Saturday, July 15, 2006

New york Times Editorial - Iraq's helpless government

New york Times Editorial - Iraq's helpless government
Copyright by The New York Times
Published: July 14, 2006


Once again, Iraqis fear their country may be slipping toward civil war as a particularly gruesome and deadly series of sectarian massacres and countermassacres spins out of control with the country's new national unity government looking on almost helplessly.

All the much-praised parceling out of cabinet posts among Shiites, Kurds and Sunnis is not worth very much unless it produces a government capable of holding Iraq together and yanking it back from the precipice.

Even by the bloody standards of Iraq, this has been a terrible week. On Sunday, Shiite militiamen invaded a Sunni neighborhood, herded Sunni men into side streets and executed them. Two days later, Sunni gunmen retaliated in kind by emptying a bus carrying a Shiite funeral party through a Sunni neighborhood and executing the mourners. More than 140 people in Baghdad alone were killed in such incidents in the first four days of this week.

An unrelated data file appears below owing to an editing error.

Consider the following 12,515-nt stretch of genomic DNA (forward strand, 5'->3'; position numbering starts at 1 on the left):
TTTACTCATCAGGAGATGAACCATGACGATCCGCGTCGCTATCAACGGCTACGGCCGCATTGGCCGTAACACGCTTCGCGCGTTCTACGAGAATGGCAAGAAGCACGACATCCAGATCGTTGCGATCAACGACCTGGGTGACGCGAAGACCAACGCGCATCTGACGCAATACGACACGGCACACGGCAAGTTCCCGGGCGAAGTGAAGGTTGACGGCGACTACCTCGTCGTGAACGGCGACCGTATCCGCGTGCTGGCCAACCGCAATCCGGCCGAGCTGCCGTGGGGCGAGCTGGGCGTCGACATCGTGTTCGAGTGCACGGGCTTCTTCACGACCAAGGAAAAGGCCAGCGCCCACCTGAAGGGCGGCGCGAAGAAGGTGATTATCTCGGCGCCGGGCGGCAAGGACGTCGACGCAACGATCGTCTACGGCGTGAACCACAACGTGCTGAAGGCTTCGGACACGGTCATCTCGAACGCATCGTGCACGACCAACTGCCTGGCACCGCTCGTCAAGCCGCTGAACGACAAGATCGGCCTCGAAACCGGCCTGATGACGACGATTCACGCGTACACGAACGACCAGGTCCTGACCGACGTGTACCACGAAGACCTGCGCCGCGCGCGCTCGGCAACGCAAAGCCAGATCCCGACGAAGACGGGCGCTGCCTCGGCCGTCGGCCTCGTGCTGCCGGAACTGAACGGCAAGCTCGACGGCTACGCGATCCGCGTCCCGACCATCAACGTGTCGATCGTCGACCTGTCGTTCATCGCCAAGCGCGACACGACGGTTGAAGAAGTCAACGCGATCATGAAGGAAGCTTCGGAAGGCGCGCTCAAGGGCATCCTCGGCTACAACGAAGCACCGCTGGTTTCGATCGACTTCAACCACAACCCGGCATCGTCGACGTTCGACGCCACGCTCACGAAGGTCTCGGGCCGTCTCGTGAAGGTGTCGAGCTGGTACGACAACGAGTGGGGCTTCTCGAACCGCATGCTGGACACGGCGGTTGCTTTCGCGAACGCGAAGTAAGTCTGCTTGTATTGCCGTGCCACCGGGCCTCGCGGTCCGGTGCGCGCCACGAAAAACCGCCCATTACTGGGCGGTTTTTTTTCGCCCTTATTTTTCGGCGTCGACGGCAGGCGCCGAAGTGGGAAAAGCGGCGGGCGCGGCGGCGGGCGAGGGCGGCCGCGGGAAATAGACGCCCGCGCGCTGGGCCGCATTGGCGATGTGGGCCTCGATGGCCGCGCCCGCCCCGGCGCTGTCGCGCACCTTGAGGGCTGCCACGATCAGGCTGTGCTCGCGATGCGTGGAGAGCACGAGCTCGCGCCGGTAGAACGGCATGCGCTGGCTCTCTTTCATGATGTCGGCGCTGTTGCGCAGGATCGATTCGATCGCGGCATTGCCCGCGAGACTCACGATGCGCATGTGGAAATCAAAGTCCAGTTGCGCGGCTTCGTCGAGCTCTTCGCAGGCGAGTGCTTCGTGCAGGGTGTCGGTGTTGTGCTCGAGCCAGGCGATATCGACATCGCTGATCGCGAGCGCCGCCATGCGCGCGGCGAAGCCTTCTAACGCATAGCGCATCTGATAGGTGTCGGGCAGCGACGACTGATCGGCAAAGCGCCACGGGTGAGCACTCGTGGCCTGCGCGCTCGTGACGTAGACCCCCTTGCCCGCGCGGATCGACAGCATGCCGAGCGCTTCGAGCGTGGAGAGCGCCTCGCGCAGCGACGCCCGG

This is scarcely what Americans were led to expect last month when President George W. Bush flew to Baghdad to celebrate the completion of a national unity Cabinet. The very day of that visit, Prime Minister Nuri Kamal al-Maliki announced a huge military drive that was supposed to secure Baghdad against such sectarian killings. And Maliki had earlier pledged to halt "sectarian cleansing" in Baghdad and eliminate nongovernmental militias and death squads.

Why were the tens of thousands of Iraqi and U.S. troops who were mobilized for this operation so ineffective at stopping this week's organized mayhem? And why are sectarian militias still the ultimate power in Baghdad's residential neighborhoods?
Nobody expected Iraq to turn into the peaceable kingdom overnight.

But it is not too much to insist that this government live up to its own fine words. Instead, for the past few days Maliki has been almost as invisible as he has been ineffective.

As everyone from the White House to the streets of Baghdad now recognizes, the Maliki government probably represents Iraq's last chance to fulfill its people's hopes for a better, more secure life.

Fearful Iraqis have every right to expect a more competent and reassuring performance than they have seen this week.

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